It was not so very long ago that Brazilian goalkeepers were regarded with mistrust by major European clubs, who frequently drew on the South American country’s seemingly inexhaustible reserves of talented outfield players while overlooking its custodians.
With the arrival and subsequent success of the likes of Taffarel, Dida and Julio Cesar on the Old Continent, however, all that has changed. No longer are the keepers of Brazil viewed with suspicion on the other side of the Atlantic. Indeed, so common a sight have they become in Europe that even a performer as adept as Porto captain Helton attracts little in the way of headlines. About to complete his seventh season with Os Dragões, the ex-Vasco da Gama No1 has nonetheless established himself as a firm favourite with the Portuguese club’s fans.
“It’s something you have to work at, and I’ve worked very hard to get this far,” the amiable Helton told FIFA.com on the eve of his side’s UEFA Europa League final against Braga in Dublin. “I think I’ve made a positive impression over these last seven years, and I hope it opens the way for more youngsters to come to Europe in the future.”
It has been far from an ordinary season for Helton and his Porto team-mates. Having recently lifted the domestic league title after going the entire season undefeated, becoming only the second side in the country’s history to achieve the feat, Os Dragões are now gunning for a treble, with tonight's showdown with Braga being followed by a Portuguese Cup final defeat of Vitoria de Guimaraes on Sunday.
Remarkably, the all-conquering class of 2010/11 is largely unchanged from the team that finished third in the league last season, some eight points adrift from champions and eternal foes Benfica. So why the big turnaround?
“We knew we had a strong squad and we’ve stuck faithfully to the instructions Andre Villas-Boas has given us, staying humble at the same time,” answered Helton, pointing to the influence of Porto’s young coach, who, at 33, is just a few months his senior. “He’s a great guy. He’s a friend more than a coach and he treats all the players the same.”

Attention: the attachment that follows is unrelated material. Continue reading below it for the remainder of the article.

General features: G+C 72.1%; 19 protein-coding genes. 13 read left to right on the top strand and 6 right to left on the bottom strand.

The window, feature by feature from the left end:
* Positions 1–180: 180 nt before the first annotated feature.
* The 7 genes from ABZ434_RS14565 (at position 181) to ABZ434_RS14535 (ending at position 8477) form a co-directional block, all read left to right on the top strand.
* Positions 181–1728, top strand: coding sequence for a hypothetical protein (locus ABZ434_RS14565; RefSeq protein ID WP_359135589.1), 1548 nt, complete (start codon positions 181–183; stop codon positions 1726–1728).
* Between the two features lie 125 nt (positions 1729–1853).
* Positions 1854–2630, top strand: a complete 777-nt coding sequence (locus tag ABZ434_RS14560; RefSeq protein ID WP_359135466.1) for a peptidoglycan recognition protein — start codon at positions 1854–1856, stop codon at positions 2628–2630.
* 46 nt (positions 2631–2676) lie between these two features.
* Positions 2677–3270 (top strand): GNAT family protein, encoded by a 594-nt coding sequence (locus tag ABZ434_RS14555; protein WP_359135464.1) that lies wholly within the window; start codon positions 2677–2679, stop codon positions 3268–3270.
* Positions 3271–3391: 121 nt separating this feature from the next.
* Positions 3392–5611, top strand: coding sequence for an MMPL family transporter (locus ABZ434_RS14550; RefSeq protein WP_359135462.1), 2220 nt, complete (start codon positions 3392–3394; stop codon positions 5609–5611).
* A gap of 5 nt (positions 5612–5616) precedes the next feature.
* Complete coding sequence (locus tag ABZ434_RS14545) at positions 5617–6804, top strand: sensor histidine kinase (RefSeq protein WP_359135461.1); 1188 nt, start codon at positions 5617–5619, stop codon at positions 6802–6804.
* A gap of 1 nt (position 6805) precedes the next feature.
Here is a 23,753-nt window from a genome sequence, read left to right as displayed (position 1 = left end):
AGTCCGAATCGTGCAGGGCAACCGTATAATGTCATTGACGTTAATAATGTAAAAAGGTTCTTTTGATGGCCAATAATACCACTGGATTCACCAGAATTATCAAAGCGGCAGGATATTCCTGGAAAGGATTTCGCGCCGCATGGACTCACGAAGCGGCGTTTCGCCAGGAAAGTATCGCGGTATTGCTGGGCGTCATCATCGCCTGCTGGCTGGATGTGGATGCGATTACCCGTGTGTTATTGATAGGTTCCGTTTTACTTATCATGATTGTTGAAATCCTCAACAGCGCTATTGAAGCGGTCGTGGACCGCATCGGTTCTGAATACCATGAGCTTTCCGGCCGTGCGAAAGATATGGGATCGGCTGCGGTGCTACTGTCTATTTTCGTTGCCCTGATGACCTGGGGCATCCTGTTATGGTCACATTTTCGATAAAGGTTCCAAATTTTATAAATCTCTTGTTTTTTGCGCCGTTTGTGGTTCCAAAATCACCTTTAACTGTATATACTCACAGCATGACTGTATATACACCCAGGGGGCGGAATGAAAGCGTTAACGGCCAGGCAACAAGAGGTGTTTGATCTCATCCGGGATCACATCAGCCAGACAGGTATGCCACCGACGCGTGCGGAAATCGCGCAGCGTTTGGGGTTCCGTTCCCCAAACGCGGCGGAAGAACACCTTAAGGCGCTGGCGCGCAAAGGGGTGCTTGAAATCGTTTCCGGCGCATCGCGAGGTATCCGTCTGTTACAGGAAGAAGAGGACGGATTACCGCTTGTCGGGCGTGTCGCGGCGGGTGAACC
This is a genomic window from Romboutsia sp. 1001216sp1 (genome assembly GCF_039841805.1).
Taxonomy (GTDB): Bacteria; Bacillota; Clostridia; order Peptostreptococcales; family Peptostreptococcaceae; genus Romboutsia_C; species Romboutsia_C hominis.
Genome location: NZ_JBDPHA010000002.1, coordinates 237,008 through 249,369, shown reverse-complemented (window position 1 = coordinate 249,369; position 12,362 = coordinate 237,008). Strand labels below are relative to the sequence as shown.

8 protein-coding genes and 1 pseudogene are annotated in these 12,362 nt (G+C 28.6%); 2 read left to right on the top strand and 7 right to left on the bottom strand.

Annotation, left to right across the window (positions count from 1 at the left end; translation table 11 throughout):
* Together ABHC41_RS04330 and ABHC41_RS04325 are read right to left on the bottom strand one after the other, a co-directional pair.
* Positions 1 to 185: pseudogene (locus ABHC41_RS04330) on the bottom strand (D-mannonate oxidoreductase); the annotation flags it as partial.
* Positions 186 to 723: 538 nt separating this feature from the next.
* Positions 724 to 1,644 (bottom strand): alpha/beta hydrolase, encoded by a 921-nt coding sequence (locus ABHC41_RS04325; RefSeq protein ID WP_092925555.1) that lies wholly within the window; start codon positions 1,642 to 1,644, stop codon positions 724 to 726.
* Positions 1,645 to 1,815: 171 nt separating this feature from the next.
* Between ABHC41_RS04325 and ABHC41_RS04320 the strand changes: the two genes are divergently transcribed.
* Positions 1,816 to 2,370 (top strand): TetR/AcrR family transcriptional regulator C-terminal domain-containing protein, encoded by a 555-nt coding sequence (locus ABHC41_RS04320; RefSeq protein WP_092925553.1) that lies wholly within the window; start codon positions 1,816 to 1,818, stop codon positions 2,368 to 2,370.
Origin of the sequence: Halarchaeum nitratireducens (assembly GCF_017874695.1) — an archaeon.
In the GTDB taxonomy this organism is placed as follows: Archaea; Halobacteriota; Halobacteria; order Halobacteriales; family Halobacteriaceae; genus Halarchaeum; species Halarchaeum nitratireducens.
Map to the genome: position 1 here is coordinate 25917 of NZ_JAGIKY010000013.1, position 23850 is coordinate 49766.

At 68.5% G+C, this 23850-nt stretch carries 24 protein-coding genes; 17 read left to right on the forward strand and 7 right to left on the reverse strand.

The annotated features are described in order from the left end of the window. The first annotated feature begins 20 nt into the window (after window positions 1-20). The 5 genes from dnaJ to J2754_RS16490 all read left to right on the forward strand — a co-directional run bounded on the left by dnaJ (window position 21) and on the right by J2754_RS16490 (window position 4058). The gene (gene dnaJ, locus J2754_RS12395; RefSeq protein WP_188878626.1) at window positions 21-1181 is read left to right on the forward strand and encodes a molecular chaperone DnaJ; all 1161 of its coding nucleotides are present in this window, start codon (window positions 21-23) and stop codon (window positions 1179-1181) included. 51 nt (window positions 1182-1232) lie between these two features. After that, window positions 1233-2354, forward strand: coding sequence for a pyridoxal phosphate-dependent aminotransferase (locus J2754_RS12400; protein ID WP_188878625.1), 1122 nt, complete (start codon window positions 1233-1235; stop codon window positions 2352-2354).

Spearheading Villas-Boas’s adventurous formation are the formidable duo of Colombian Radamel Falcao Garcia and Helton’s fellow countryman Hulk, with the likes of Joao Moutinho, Cristian Rodriguez and Fredy Guarin providing very able support. The northerners have been in irresistible form all season, scoring 73 goals in their 30 league games and hitting an unlikely 43 in their 16 Europa League outings.
For all their attacking firepower, Porto have also been indebted to Helton’s contribution at the other end, which has provided a solid base for the team to build on. “Well, that’s what I’m there for, aren’t I?” he said with a smile. “But the fact is we all have an awful lot of confidence in each other, even when it comes to defending. A lot of the time you’ll see Hulk and Falcao dropping back to pick people up. That’s why everything’s worked out so well.”
That attention to defensive detail has certainly paid off. The newly crowned Portuguese champions boasted far and away the tightest rearguard in the league, letting in only 16 goals - the same number they have conceded in reaching the Europa League final.
Topping the table with 84 points, Villas-Boas’s side finished 21 points ahead of runners-up Benfica and a massive 38 clear of fourth-placed Braga, which has made them hot favourites for their date in the Irish capital. Helton, however, does not see it that way:
“I can understand why people would say that, but it’s not true," said the man celebrating his birthday today. "Football can be very unpredictable, especially when there’s a trophy at stake in a one-off game. Braga are a team with a very solid base. They’ve moulded well since last season and they’ve made history. You don’t reach a final just like that, and I think this shows just how much quality they have.”
While Helton’s performances in the Porto goal have raised his profile considerably, he has yet to become a familiar face in the Brazil team. The first-choice keeper in their ill-fated campaign at the Men's Olympic Football Tournament Sydney 2000, he has made only sporadic appearances for his country since then, the last of them at the Copa America 2007, when Dunga made him understudy to Doni in the five-time world champions' run to the continental title. Yet though success in the Europa League could be the stepping stone to another opportunity with the national team, especially after years of sustained excellence at Porto, Helton will not be sitting by the phone waiting for it to ring.
“Listen, it would be a great achievement as part of my career with Porto, and to get recognition from A Seleção would be a reflection on the work I’ve done with my club, but it’s up to the coach to make the choice,” he said. “If the chance comes around, I’d welcome it, but I’m not losing any sleep over it, anything but. I have a lot of respect for anyone’s who’s been in the Brazil team.”
With Porto gunning for a treble, it is just as well Helton has been getting plenty of sleep lately. After all, the celebrations could last for days if he helps them pull it off.